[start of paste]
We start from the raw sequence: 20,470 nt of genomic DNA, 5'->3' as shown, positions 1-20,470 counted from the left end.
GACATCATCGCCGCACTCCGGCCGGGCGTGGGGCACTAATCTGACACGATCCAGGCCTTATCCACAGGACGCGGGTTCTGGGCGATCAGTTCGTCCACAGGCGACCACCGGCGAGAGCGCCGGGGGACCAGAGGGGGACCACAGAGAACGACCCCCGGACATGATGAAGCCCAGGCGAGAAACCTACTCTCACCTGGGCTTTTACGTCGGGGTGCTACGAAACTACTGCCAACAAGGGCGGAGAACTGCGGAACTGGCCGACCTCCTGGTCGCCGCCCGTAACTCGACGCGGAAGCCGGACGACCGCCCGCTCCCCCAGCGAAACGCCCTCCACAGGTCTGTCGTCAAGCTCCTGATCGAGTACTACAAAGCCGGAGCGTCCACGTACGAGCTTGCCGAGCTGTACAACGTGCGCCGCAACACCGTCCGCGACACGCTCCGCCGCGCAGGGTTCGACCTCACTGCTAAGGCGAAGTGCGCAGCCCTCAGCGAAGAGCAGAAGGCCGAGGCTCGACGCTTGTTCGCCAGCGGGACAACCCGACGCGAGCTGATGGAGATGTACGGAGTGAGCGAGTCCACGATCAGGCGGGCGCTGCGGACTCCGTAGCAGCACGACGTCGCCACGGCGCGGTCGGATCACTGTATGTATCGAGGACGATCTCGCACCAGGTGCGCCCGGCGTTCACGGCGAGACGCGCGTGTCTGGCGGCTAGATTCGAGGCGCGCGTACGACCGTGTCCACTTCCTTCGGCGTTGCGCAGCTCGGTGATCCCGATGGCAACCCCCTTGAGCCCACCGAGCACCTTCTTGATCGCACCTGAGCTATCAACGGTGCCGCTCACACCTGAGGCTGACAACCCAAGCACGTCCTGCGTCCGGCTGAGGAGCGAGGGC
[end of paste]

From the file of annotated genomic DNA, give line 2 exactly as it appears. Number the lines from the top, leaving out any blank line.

GACATCATCGCCGCACTCCGGCCGGGCGTGGGGCACTAATCTGACACGATCCAGGCCTTATCCACAGGACGCGGGTTCTGGGCGATCAGTTCGTCCACAGGCGACCACCGGCGAGAGCGCCGGGGGACCAGAGGGGGACCACAGAGAACGACCCCCGGACATGATGAAGCCCAGGCGAGAAACCTACTCTCACCTGGGCTTTTACGTCGGGGTGCTACGAAACTACTGCCAACAAGGGCGGAGAACTGCGGAACTGGCCGACCTCCTGGTCGCCGCCCGTAACTCGACGCGGAAGCCGGACGACCGCCCGCTCCCCCAGCGAAACGCCCTCCACAGGTCTGTCGTCAAGCTCCTGATCGAGTACTACAAAGCCGGAGCGTCCACGTACGAGCTTGCCGAGCTGTACAACGTGCGCCGCAACACCGTCCGCGACACGCTCCGCCGCGCAGGGTTCGACCTCACTGCTAAGGCGAAGTGCGCAGCCCTCAGCGAAGAGCAGAAGGCCGAGGCTCGACGCTTGTTCGCCAGCGGGACAACCCGACGCGAGCTGATGGAGATGTACGGAGTGAGCGAGTCCACGATCAGGCGGGCGCTGCGGACTCCGTAGCAGCACGACGTCGCCACGGCGCGGTCGGATCACTGTATGTATCGAGGACGATCTCGCACCAGGTGCGCCCGGCGTTCACGGCGAGACGCGCGTGTCTGGCGGCTAGATTCGAGGCGCGCGTACGACCGTGTCCACTTCCTTCGGCGTTGCGCAGCTCGGTGATCCCGATGGCAACCCCCTTGAGCCCACCGAGCACCTTCTTGATCGCACCTGAGCTATCAACGGTGCCGCTCACACCTGAGGCTGACAACCCAAGCACGTCCTGCGTCCGGCTGAGGAGCGAGGGC